Genetic research has revealed that commercially available medicinal leeches used around the world in biomedical research and postoperative care have been misclassified for centuries. Until now, the leeches were assumed to be the species Hirudo medicinalis, but new research reveals they are actually a closely related but genetically distinct species, Hirudo verbana.

.
Get Our Free Newsletters Via Email
  



  • Wireless Sensors Limit Earthquake Damage
  • DigitalGlobe And GeoEye Partner With The USGS In Support Of International Charter
  • Tsunami Emergency In Solomons Declared Over
  • Philippine Survivors Left Feeling Forgotten

  • Security Council Holds Landmark Debate On Climate Change
  • Want To Monitor Climate Change Pick Up A Penguin
  • Trans Atlantic Rift Not That Great On Global Warming
  • US Pollution Cop Defends Bush Greenhouse Gas Record

  • Scientists Meet To Review Envisat Results After Five Years Of Operations
  • US Uses Landsat Satellite Data To Fight Hunger And Poverty
  • NOAA And NASA Restore Climate Sensor To Upcoming NPP Satellite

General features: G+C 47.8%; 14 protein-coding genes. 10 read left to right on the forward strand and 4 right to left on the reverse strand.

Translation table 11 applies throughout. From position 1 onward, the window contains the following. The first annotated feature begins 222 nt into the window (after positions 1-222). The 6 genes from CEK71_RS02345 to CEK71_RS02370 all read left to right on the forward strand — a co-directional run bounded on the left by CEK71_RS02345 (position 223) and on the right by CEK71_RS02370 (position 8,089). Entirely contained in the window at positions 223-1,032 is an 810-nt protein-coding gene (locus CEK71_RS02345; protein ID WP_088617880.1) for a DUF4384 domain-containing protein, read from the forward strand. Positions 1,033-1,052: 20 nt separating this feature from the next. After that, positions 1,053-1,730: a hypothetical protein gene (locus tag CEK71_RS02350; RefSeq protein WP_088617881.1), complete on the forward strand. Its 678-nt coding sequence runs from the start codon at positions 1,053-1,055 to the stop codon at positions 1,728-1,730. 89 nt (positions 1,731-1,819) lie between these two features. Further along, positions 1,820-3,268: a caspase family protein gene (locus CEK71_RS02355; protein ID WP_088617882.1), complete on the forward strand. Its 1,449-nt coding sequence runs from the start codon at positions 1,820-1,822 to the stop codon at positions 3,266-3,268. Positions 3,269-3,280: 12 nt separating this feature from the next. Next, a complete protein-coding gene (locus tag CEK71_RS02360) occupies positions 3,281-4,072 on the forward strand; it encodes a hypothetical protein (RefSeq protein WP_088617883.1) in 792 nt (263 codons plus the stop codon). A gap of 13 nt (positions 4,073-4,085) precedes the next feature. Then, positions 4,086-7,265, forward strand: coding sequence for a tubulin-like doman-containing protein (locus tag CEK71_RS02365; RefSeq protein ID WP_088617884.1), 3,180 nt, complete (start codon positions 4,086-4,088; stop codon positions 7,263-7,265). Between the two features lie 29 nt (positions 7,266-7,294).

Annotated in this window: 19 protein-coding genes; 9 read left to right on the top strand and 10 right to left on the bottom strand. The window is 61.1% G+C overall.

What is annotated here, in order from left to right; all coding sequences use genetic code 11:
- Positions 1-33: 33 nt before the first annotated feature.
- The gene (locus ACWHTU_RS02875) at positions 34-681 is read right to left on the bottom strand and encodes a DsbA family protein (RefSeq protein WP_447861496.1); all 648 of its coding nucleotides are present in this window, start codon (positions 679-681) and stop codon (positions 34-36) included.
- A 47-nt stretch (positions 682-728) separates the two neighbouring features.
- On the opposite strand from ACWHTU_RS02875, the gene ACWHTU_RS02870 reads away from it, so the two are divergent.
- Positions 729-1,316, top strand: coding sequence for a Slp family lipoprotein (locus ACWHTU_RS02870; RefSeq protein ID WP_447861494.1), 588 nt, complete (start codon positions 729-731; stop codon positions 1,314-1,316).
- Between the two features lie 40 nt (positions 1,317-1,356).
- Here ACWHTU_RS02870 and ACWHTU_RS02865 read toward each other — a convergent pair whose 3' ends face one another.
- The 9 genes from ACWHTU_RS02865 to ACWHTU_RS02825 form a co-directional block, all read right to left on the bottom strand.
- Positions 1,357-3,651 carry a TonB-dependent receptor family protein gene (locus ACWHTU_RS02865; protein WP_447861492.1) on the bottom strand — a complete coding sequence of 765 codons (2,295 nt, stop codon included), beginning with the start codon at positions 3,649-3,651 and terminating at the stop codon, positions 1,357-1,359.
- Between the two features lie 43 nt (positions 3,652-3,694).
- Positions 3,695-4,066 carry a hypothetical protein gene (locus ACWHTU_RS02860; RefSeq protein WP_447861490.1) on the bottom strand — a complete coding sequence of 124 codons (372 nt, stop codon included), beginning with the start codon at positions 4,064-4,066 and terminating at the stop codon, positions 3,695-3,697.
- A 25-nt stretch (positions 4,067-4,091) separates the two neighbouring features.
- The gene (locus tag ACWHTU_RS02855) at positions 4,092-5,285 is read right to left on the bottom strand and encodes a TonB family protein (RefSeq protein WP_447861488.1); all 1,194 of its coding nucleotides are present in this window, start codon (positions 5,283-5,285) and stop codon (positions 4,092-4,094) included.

• High-Resolution Images Herald New Era In Earth Sciences

  • Shanghai To Shut Down 29 Coal Power Plants By 2010
  • Co2 Storage In Coal Can Be Predicted Better
  • UCLA Chemists Design Lowest-Density Crystals Ever For Use In Clean Energy
  • Researchers Find Large Is Smart When It Comes To Cities

  • Bird Flu Genome Study Shows New Strains As new Infections Spread
  • Ebola Outbreaks Killing Thousands Of Gorillas And Chimpanzees
  • Total Hepatitis C Cure Possible
  • HIV Market To Top 10 Billion Dollars

  • New Undersea Vent Suggests Snake-Headed Mythology
  • Misclassified For Centuries Medicinal Leeches Found To Be Three Distinct Species
  • Russia To Make Polar Bear Hunting Legal
  • Climate Change Could Trigger Boom And Bust Population Cycles Leading To Extinction

  • Coal Burning Having A Devastating Impact On Rural Chinese
  • Chinese Economy Reaching Limits
  • Plastic That Degrades In Seawater A Boon For Cruise Industry
  • DHS Rolls Out New Chemical Plant Regulations

  • Liver Regeneration May Be Simpler Than Previously Thought
  • Rhesus Macaque Genome Helps Illuminate What Makes Us Human
  • Why The Rich Get Richer
  • It's Never Too Late To Interrupt The Aging Process

  • The content herein, unless otherwise known to be public domain, are Copyright 1995-2006 - SpaceDaily.AFP and UPI Wire Stories are copyright Agence France-Presse and United Press International. ESA PortalReports are copyright European Space Agency. All NASA sourced material is public domain. Additionalcopyrights may apply in whole or part to other bona fide parties. Advertising does not imply endorsement,agreement or approval of any opinions, statements or information provided by SpaceDaily on any Web page published or hosted by SpaceDaily. Privacy Statement